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Ronald Reagan presents his closing argument during the 1980 presidential debate.

American news media networks portrayed the Iranian Hostage Crisis in a manner that exaggerated the conflict and focused on immediate threats. At a time when most Americans had very little understanding of international politics, the media dramatized the hostage crisis in Tehran and broadcasted nightly updates with a greater sense of imminence and urgency than what was necessary.[v] On the sixth night of the conflict, ABC’s Nightline anchor Frank Reynolds said, “the crisis in Iran is more urgent than [domestic politics].” In its early days, the networks framed the issue in attempt to maximize viewership across the nation. In 1980, “coverage of the hostages in Iran took up more than 20 percent of all television news; on ABC, coverage averaged 4.1 minutes out of every 22 minute broadcast.”  The news networks clearly jumped on the opportunity to cover the hostage crisis for Americans back home. It was the first opportunity for news networks to draw viewers from across the nation, and the great length and continual coverage of the crisis attracted the viewers necessary to establish a late night news show. At the time, local news sources were the dominant way Americans kept up with politics, but in 1972, television established itself as the main medium for discussing hostage crises, with its coverage of the captivity and murder of Israeli athletes at the Munich Olympics in 1972.[vi] ABC especially took advantage of the hostage situation, as the crisis began at a time when the network was losing in the competition for viewership to their main rival NBC and Johnny Carson.[vii] All of the American news networks had strong incentives to maximize their viewership, and thus dramatized the conflict in order to attain the most viewers throughout the country.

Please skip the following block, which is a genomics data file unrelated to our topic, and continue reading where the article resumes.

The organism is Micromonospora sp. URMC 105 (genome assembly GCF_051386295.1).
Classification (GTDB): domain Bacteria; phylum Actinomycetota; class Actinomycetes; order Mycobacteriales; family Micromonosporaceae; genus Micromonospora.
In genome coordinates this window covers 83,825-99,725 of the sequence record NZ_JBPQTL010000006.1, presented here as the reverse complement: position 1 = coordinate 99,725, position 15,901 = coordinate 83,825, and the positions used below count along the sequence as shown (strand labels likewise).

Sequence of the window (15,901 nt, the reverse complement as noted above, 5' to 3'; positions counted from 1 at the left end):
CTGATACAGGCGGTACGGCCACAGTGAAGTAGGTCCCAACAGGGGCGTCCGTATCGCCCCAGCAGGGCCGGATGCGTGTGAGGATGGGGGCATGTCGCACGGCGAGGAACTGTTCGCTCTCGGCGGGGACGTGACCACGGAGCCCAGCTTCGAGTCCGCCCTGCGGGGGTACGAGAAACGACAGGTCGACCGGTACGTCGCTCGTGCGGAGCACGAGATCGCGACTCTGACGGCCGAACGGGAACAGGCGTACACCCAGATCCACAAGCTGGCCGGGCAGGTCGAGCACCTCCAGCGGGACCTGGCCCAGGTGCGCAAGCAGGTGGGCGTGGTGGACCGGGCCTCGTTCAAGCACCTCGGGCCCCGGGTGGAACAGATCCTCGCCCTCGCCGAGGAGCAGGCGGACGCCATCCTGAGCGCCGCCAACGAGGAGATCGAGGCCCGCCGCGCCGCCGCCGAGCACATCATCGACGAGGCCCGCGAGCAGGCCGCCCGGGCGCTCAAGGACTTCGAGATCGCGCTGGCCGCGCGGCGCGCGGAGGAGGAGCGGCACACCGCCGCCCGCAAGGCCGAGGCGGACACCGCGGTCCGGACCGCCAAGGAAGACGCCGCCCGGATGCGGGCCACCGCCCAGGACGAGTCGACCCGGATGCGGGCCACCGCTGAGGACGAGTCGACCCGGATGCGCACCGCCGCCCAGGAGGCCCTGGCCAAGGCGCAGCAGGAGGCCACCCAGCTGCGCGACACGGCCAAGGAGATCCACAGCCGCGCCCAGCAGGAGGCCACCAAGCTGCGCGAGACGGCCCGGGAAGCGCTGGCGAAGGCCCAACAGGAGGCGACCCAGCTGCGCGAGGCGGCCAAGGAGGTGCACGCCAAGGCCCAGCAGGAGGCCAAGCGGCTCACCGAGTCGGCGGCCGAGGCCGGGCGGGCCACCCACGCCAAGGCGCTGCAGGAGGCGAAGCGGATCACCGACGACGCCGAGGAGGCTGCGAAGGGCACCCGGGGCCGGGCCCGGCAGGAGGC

The American media took advantage of the constant state of uncertainty of the Iranian Hostage Crisis to create an air of urgency surrounding the U.S. Embassy in Tehran. According to an ABC interview with Fereshteh Emamy, one of the American hostages who was released from captivity early, the Iranian captors did not threaten to kill or harm any of the American hostages.[viii] They were also all unarmed, and told the Americans that they “just wanted to stage a sit-in and they did not want to harm anybody.” The Iranians did blindfold and tie up several of the hostages, and they later paraded them in front of crowds and cameras.[ix] Such public displays of symbolism against the United States and its diplomats touched a nerve with Americans back home, and the media stressed the possibilities of imminent danger constantly facing the hostages. ABC’s Bob Dyke said that there was never an attempt to physically harm the hostages, only shame them publicly, and the American media made it easier to do so.[x] United States Secretary of State Cyrus Vance said on camera that, “the American hostages [would] be kept safe and well by the Iranian government.” But soon after the major networks put correspondents in place, they all began competing for viewership, and the great length of the crisis allowed for each network to create a living room drama out of the state of uncertainty surrounding the situation in Tehran. The media has the ability impose imminent action upon policymakers quicker than otherwise expected, and ABC and NBC’s nightly specials on the crisis did just that. The coverage of the events served the captors in their cause, providing free advertising for airing their grievances against the United States, in return for a thrilling drama that would attract viewers and thus dive profits. Proof of the ideological rather than personal nature of the conflict in Tehran was in the release of women and minorities who the captors deemed not representative of the American values that the Iranians sought to disparage. The reality was, the captors used the hostages as a method of attacking the United States at an ideological level, but never clearly had intentions of harming the hostages. Their goal was not vengeance, it was air time. Thus the American media aided the Iranian captors and their followers by providing them leverage in the ideological conflict.